On Friday, Baker named a seven-member commission of experts to study the causes of the MBTA’s collapse. While claiming that this body will diagnose the system’s problems and offer practical recommendations, Baker—who recently cut the MBTA’s fiscal year 2015 operating budget by $14 million due to a state deficit—is incapable of addressing the billions of dollars of deferred maintenance that have caused the crisis.

Even if he offers proposals of additional capital bond issuances, these will come with a heavy price. According to the MBTA’s fiscal year 2014 financial statements, it pays about $270 million per year in interest on capital debt. On the operating side of its budget, it receives state revenues from the regressive sales tax, but also issues bonds with future sales tax revenues as collateral. In other words, it borrows against future state revenues that will be paid disproportionately by the working class.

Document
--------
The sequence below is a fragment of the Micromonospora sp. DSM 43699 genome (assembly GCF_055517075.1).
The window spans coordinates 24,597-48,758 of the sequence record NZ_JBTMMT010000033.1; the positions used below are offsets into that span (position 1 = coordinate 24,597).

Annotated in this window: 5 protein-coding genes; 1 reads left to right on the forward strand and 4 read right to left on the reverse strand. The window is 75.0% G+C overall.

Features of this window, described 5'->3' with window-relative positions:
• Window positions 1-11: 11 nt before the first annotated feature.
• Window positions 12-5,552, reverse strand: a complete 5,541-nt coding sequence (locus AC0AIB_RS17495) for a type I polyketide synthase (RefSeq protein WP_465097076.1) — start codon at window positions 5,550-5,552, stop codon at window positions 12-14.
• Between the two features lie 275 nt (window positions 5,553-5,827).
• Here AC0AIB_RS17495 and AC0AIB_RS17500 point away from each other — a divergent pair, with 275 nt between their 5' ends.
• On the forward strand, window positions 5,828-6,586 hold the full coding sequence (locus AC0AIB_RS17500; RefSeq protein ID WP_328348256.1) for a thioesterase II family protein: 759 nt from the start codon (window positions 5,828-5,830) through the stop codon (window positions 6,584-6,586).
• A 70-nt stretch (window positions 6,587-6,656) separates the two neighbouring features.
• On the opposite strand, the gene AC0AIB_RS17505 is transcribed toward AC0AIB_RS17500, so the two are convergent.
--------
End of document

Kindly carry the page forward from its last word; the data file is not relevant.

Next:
Baker gave his new commission until the end of March to issue a report. In all likelihood, he is hoping that the crisis will have passed by then so that he can bury the issue.

Baker, along with the Democrats who control both houses of the state legislature, will continue the pretense that society does not have enough wealth to fix the MBTA’s infrastructure. In reality, simply expropriating the assets of the state’s billionaires would provide more than enough money.

The 2014 Forbes list of the world’s 400 wealthiest people included six Massachusetts residents, among them Fidelity Investments President Abigail Johnson; her father, Edward C. Johnson III (who has his own fortune) and New England Patriots owner Robert Kraft.

The latter has made his billions through the paper/packaging industry, real estate, and owning a professional football franchise. Like many in his class, he demands public funds be spent to increase the wealth of his empire. Last week, at the height of the MBTA’s crisis, the Foxboro Reporter revealed that MassDOT (the Department of Public Transportation) had signed a secret deal with the Kraft Group in which the state promised to spend at least $23 million on a rail bed that would provide weekday commuter rail trains to the businesses around the Patriots’ stadium.